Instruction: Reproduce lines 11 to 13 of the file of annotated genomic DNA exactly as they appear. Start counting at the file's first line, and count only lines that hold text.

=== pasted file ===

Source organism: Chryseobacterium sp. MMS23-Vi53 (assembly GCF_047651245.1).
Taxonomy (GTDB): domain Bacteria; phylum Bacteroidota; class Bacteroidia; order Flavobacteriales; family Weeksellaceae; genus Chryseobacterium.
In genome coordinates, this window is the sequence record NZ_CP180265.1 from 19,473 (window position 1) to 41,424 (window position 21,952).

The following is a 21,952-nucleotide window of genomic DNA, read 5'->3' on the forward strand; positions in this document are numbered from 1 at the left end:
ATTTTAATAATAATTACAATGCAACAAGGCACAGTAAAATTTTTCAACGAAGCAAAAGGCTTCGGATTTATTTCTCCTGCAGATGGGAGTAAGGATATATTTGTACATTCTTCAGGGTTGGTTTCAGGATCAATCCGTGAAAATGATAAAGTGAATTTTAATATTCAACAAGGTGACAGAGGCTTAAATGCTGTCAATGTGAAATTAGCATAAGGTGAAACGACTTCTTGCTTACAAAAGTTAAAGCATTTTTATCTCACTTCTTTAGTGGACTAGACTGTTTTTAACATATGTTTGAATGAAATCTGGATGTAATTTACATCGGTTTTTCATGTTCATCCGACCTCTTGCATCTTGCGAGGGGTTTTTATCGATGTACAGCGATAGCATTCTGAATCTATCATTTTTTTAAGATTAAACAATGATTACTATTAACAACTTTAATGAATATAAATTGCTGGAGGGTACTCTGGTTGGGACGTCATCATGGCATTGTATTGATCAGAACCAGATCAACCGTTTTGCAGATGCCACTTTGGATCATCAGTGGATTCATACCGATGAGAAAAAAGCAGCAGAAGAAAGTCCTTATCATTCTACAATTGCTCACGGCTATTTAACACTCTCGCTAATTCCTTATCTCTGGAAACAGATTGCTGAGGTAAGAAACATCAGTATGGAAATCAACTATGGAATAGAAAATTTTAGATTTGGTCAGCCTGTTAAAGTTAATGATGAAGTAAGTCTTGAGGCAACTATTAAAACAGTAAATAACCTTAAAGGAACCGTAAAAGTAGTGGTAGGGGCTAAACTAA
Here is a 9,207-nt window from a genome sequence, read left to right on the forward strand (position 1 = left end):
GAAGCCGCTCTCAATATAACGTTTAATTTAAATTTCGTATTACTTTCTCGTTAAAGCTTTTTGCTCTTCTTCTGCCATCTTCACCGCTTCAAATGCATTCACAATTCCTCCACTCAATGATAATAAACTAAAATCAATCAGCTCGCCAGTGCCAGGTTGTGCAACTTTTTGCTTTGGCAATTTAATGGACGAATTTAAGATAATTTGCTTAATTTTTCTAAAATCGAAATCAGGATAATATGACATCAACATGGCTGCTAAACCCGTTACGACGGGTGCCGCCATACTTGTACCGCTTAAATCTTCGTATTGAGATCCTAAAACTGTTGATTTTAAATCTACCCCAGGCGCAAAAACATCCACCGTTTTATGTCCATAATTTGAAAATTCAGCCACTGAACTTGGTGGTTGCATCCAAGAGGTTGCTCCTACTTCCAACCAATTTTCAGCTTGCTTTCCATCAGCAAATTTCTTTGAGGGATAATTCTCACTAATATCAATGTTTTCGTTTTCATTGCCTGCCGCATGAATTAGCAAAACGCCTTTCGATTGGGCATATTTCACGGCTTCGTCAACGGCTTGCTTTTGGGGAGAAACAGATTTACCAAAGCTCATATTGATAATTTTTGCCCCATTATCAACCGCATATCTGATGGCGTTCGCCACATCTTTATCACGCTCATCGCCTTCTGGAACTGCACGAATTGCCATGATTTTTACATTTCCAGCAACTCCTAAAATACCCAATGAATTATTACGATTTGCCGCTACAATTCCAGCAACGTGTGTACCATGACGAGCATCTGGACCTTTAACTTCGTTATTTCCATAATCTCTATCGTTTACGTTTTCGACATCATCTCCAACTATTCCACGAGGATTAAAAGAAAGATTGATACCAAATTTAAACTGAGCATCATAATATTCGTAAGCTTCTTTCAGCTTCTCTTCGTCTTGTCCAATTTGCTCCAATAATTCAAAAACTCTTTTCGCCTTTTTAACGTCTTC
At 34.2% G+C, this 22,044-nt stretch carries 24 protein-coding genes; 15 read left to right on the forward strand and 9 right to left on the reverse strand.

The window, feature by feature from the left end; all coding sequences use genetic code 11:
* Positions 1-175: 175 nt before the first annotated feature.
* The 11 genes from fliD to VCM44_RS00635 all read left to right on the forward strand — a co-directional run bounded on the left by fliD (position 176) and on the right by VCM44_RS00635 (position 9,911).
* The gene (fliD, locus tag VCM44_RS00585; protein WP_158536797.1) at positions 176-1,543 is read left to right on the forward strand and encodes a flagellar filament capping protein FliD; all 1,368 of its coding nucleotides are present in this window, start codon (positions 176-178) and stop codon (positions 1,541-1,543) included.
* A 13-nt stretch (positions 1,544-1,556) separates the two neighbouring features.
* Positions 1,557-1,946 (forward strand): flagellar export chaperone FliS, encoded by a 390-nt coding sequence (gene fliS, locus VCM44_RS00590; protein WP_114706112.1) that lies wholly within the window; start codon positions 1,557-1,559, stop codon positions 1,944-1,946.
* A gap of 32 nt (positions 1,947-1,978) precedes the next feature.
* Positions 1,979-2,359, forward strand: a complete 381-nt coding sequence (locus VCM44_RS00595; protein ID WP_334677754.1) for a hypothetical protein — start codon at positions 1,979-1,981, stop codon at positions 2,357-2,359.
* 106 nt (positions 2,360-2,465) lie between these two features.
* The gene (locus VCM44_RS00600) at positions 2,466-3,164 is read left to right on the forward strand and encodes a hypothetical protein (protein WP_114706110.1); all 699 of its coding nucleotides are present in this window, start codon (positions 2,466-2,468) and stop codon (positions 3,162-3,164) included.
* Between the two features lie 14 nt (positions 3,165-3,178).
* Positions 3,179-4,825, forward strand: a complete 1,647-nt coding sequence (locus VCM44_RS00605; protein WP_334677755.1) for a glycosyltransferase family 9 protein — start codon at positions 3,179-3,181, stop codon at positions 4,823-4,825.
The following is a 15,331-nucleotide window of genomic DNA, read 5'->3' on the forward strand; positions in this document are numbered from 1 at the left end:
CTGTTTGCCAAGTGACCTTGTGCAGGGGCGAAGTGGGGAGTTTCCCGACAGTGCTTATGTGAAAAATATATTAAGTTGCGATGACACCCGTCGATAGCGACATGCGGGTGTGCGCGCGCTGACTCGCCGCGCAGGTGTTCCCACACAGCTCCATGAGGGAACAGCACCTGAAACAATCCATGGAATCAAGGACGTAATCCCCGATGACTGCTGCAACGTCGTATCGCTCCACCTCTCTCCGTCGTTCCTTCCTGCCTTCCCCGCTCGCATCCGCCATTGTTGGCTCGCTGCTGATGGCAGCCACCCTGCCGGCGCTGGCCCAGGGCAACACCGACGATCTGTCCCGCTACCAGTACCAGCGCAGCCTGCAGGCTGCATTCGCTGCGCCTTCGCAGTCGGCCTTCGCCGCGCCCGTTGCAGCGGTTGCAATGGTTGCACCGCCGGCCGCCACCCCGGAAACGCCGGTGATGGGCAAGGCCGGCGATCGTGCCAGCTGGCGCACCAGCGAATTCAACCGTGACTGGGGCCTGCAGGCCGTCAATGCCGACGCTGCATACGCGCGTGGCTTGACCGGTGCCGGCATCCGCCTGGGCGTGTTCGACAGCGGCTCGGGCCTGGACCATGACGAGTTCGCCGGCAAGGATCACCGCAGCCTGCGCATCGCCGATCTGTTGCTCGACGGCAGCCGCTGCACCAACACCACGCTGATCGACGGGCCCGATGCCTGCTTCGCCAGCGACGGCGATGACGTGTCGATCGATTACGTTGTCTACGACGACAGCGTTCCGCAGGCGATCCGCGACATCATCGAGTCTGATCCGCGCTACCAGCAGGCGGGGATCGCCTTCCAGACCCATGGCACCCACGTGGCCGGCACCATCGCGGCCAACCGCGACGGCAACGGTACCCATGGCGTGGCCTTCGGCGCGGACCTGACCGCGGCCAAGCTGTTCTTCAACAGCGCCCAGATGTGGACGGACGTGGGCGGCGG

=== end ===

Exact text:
* The 11 genes from fliD to VCM44_RS00635 all read left to right on the forward strand — a co-directional run bounded on the left by fliD (position 176) and on the right by VCM44_RS00635 (position 9,911).
* The gene (fliD, locus tag VCM44_RS00585; protein WP_158536797.1) at positions 176-1,543 is read left to right on the forward strand and encodes a flagellar filament capping protein FliD; all 1,368 of its coding nucleotides are present in this window, start codon (positions 176-178) and stop codon (positions 1,541-1,543) included.
* A 13-nt stretch (positions 1,544-1,556) separates the two neighbouring features.